Python 3, 22 (Possibly not allowed)
If the challenge is "to create a python script which prints the even numbers from 0 to 100" and not "to create a python script which prints the even numbers from 0 to 100, newline separated", then the shortest solution is:
Remember, it's very important in code golf not to put any limitations on ...
No problemo! You can alias a method, but you have to know how to use it:
The key is that you have to pass self explicitly, because the alias is a kind of function that takes an extra argument that takes self:
Getting 39 bytes
This is an explanation of how I got a 39-byte solution, which Dennis and JonathanFrech found separately as well. Or, rather, it explains how one could arrive at the answer in hindsight, in a way that's much nicer than my actual path to it, which was full of muddy reasoning and dead ends.
Exploit Python 2 string representations
Python 2 lets you convert an object x to its string representation `x` at a cost of only 2 chars. Use this for tasks that are easier done on the object's string than the object itself.
Given a list of characters l=['a','b','c'], one can produce ''.join(l) as `l`[2::5], which saves a byte.
Use ~ to index from the back of a list
If L is a list, use L[~i] to get the i'th element from the back.
This is the i'th element of the reverse of L. The bit complement ~i equals -i-1, and so fixes the off-by-one error from L[-i].
Ceil and Floor
If you ever want to get the rounded-up result for a division, much like you'd do with // for floor, you could use math.ceil(3/2) for 15 or the much shorter -(-3//2) for 8 bytes.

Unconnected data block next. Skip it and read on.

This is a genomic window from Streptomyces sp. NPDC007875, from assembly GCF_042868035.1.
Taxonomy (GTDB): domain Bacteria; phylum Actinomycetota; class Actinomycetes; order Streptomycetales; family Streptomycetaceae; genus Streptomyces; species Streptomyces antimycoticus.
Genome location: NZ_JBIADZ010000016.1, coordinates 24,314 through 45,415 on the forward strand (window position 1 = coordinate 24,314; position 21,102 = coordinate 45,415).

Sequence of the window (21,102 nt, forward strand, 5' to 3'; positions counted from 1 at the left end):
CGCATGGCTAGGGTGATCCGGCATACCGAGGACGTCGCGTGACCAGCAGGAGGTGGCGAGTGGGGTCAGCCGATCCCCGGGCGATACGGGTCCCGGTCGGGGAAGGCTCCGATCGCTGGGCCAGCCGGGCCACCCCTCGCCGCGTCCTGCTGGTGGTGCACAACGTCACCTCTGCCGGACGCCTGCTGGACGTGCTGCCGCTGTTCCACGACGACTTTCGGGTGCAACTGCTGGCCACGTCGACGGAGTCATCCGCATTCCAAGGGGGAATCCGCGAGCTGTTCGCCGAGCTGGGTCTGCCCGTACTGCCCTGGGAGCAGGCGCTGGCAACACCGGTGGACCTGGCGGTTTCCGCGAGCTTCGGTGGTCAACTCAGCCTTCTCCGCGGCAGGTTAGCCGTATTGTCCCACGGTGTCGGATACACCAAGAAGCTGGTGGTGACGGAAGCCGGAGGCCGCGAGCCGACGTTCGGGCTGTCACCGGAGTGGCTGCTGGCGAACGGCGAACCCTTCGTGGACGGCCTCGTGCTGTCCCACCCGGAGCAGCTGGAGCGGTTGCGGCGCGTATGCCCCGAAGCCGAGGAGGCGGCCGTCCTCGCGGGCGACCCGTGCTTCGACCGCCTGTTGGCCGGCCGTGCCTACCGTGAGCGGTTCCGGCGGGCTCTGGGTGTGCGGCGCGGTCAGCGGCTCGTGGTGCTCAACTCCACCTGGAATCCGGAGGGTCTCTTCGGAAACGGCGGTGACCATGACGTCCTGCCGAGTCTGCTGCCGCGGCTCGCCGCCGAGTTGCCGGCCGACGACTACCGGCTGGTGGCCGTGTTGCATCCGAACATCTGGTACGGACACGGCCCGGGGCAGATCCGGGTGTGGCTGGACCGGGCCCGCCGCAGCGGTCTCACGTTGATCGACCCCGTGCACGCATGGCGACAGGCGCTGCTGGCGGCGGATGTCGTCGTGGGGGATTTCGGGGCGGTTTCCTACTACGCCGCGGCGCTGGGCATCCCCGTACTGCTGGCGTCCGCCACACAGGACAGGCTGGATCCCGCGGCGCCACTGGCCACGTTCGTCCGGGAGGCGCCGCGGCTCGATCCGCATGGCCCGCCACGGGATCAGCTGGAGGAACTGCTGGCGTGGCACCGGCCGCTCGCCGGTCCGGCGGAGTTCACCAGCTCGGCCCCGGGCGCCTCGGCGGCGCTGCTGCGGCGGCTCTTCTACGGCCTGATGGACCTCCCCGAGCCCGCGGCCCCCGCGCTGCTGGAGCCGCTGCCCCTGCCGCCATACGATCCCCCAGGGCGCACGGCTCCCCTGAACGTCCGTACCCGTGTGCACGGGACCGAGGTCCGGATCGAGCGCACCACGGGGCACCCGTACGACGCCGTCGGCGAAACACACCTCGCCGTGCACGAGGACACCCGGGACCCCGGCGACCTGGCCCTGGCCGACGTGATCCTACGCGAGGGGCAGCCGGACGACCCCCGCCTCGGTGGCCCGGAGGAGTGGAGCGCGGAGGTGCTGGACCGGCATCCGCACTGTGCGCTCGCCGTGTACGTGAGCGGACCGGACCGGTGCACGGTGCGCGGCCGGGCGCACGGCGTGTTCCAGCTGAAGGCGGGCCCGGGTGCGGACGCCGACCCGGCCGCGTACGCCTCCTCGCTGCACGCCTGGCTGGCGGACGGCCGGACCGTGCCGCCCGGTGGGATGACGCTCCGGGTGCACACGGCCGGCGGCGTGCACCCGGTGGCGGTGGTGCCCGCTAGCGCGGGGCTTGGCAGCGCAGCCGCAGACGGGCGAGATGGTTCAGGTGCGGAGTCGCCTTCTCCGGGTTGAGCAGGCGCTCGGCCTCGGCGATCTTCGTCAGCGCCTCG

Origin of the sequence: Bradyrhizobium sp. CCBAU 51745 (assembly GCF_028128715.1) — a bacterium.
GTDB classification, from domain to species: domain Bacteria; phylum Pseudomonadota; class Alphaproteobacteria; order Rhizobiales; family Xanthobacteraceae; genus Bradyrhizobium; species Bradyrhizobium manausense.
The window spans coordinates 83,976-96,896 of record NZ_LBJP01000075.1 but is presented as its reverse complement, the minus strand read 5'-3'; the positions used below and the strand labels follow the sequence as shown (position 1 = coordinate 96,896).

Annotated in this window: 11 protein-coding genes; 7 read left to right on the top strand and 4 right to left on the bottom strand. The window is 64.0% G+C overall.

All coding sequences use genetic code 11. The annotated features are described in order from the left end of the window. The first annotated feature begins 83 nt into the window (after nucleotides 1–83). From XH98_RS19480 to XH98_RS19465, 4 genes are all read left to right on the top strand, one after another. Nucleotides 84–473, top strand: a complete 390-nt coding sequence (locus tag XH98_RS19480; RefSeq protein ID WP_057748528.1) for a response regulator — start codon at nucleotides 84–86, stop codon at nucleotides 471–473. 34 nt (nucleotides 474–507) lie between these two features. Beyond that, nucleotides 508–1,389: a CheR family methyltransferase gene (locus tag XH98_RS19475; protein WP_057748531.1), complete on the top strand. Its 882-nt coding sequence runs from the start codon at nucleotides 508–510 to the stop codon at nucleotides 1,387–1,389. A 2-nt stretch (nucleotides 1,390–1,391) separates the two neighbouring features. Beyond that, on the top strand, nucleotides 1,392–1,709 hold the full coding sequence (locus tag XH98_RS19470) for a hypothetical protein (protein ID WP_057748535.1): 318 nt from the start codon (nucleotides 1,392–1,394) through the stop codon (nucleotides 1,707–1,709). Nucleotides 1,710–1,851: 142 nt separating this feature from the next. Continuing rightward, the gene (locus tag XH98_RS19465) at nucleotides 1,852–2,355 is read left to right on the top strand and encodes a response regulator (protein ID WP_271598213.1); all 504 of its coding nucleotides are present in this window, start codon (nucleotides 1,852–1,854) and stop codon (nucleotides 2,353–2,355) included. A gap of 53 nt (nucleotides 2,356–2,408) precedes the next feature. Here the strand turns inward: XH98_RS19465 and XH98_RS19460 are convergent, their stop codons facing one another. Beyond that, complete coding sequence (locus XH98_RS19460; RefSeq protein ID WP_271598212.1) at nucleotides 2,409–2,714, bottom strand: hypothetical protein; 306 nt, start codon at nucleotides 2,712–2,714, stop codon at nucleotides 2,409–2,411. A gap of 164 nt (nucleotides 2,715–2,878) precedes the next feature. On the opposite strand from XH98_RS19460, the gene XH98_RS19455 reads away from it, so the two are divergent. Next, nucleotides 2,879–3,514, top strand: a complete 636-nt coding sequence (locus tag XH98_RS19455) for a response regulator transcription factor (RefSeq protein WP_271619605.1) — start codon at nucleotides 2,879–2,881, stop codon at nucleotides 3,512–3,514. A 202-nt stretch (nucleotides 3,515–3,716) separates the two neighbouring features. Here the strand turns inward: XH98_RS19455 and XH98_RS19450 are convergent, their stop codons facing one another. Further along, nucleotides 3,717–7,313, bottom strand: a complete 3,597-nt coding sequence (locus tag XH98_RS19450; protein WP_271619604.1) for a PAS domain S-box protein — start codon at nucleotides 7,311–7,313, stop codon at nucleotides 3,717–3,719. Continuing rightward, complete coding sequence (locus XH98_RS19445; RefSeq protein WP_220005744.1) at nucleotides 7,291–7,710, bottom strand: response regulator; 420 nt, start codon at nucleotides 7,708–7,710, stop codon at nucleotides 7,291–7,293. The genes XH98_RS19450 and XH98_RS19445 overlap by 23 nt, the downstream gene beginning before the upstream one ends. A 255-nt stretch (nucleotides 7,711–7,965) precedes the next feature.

math.floor(n) : 13 bytes+12 for import
n//1 : 4 bytes
math.ceil(n) : 12 bytes+12 for import
-(-n//1) : 8 bytes
Choosing one of two numbers based on a condition
You already know to use the list selection [x,y][b] with a Boolean b for the ternary expression y if b else x. The variables x, y, and b can also be expressions, though note that both x and y are evaluated even when not selected.
Here's some potential optimizations when x and y are numbers.
[0,y][b] -> y*...
Change import * to import*
If you haven't heard, import* saves chars!
from math import*
is only 1 character longer than import math as m and you get to remove all instances of m.
Even one time use is a saver!
Use += instead of append and extend
can be shortened to:
B, here creates a one-element tuple which can be used to extend A just like [B] in A+=[B].
can be shortened to:
PEP448 – Additional Unpacking Generalizations
With the release of Python 3.5, manipulation of lists, tuples, sets and dicts just got golfier.
Turning an iterable into a set/list
Compare the pairs:
Much shorter! Note, however, that if you just want to convert something to a list and assign it to a variable, ...
Length tradeoff reference
I've think it would be useful to have a reference for the character count differences for some common alternative ways of doing things, so that I can know when to use which. I'll use _ to indicate an expression or piece of code.
Assign to a variable: +4
So, this breaks even if you
Use _ a second time: _ has length 5
Here's a whole bunch of micro-optimisations you can do:
Use .split() to create a long list (-17 bytes):
c=['yellow','blue','white','green','Black', 'purple', 'silver', 'cyan', 'magenta', 'red']
c='yellow blue white green Black purple silver cyan magenta red'.split()
Remove extraneous brackets (-2 bytes):